The wristwatch is on the cusp of yet another revolution. Once the province of artisans working with finely crafted gears and springs, then of factories churning out mass-produced mechanisms tuned by quartz crystals, the watch is about to be born again as a creature of silicon and software.
That would herald a comeback of sorts for the world’s first wearable device, which fell on hard times ten to 15 years ago as people started relying on ubiquitous mobile phones as timepieces. Smartwatches neatly flip that older dynamic on its head by offering convenient access to a wealth of digital information and control without the need to pull a phone out of your pocket.
Yet today’s smartwatches still have plenty of evolving to do. Most of them are still fairly rudimentary gadgets with terrible battery life, scarcely able to function unless wirelessly tethered to a nearby smartphone.
In short, the modern smartwatch remains badly in need of some old-fashioned watchmaking—the art, that is, of miniaturizing complex devices by crafting tiny components and combining them into ever more capable precision assemblies. These days, of course, that means marrying simple-to-use yet highly capable software with powerful but highly energy-efficient chips and sensors that won’t drain a small battery in less than a day. But the same basic principles are at work now as they were 500 years ago.
To see why, we’ll need to take a quick jaunt through the history of watchmaking.
Watchmaking has long been considered a fine art. German craftsmen built the first watches—then known as clock watches—in the 16th century, basing them on the “mainspring,” a spiraling metal ribbon that could store mechanical energy by winding and then release it slowly as it unwound.
Peter Henlein of Nuremberg, who built expensive but portable brass clocks for the nobles of his day to carry or wear as pendants, sometimes gets credit for inventing the watch, although a number of other German clockmakers were also tinkering with portable timepieces in the early 1500s. The German humanist Johann Cochlaeus immortalized Henlein in 1511:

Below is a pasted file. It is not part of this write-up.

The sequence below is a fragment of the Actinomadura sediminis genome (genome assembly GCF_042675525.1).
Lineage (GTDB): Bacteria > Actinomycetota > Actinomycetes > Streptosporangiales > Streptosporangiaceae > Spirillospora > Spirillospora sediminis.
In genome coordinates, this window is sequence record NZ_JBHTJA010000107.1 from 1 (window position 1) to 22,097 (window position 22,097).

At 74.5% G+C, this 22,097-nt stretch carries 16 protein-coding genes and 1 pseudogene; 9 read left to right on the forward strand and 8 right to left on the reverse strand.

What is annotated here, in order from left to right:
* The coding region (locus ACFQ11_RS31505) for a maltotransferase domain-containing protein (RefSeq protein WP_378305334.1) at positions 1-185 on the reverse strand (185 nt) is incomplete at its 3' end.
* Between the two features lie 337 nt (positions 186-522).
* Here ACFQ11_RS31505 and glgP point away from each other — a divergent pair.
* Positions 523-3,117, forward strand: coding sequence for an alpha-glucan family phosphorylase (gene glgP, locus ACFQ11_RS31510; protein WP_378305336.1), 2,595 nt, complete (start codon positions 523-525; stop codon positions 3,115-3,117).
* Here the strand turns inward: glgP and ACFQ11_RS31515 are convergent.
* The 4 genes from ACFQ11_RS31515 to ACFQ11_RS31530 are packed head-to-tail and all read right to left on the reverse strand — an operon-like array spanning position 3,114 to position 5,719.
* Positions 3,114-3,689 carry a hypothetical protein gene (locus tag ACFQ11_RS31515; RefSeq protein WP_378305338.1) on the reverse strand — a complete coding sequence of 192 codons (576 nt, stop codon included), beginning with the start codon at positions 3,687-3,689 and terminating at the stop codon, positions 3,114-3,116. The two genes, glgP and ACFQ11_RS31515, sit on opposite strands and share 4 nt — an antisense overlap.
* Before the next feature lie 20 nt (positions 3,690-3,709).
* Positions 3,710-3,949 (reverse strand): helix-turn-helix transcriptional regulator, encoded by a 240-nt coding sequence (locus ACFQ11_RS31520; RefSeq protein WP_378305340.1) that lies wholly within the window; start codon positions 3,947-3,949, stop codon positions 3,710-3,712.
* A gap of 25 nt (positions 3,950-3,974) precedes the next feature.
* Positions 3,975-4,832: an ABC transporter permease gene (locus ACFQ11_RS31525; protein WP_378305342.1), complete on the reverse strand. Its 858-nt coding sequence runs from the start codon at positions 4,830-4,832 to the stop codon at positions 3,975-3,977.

Peter Hele, still a young man, fashions works which even the most learned mathematicians admire. He shapes many-wheeled clocks out of small bits of iron, which run and chime the hours without weights for forty hours, whether carried at the breast or in a handbag.
Over subsequent centuries, generations of craftsmen refined those mainspring-based clock watches with innovations such as the balance spring and the cylinder (and later lever) escapement. Watches grew accurate, cheaper and smaller over time—evolving first into pocketwatches, then wristwatches. By the mid-1800s, a U.S. factory began mass production of mechanical watches made with interchangeable parts.
In a crude sense, these mechanical watches essentially functioned as the first mobile devices in history—ones that offered their users both data and a form of connectedness by synchronizing them with other watch-wearers. Wristwatches boomed in popularity among military officers in the late 19th century for precisely that reason.
The mechanical watch reigned until electronic quartz-crystal watches emerged in 1969. These timepieces used a quartz crystal resonator that vibrated 8,192 times a second, driven by a battery powered oscillating circuit. That resonator could turn the hands on an analog watch face, although it took only a year for companies to produce the first digital watch with an LED display.
Quartz watches rapidly took over the market, devastating the mechanical-watch specialists of Switzerland. Swiss-style watches only began to stage a comeback in 1983 with the Swatch—a line of stylish analog (but quartz-driven) watches intended to reassert Swiss design principles in a world of cheap digital watches.
Digital quartz watches, meanwhile, exploded in popularity throughout 1980s and 1990s. New models came packed with new functions and expanded into a dizzying variety of niches, some of them evolutionary dead ends—calculator watches, the Casio Game-10 watch, and the first watch that let you watch live television on your wrist.
Time To Take A Call
Soon enough, though, the bell tolled for digital watches as well, in the form of the cellular ringtone.
“Youngsters don’t have watches today,” French watchmaker Peter Besnard told the Agence France-Presse during a 2005 watch convention in Europe. “If they want to know the time, they look at their mobile, which never leaves them.”
Up to that point, watches doubled as both timepieces and fashion accessories; afterward, they mostly turned into pure fashion symbols. Cellphones, and then the iPhone and other smartphones, quickly emerged as the go-to utility-gadget-cum-fashion-accessory for many people.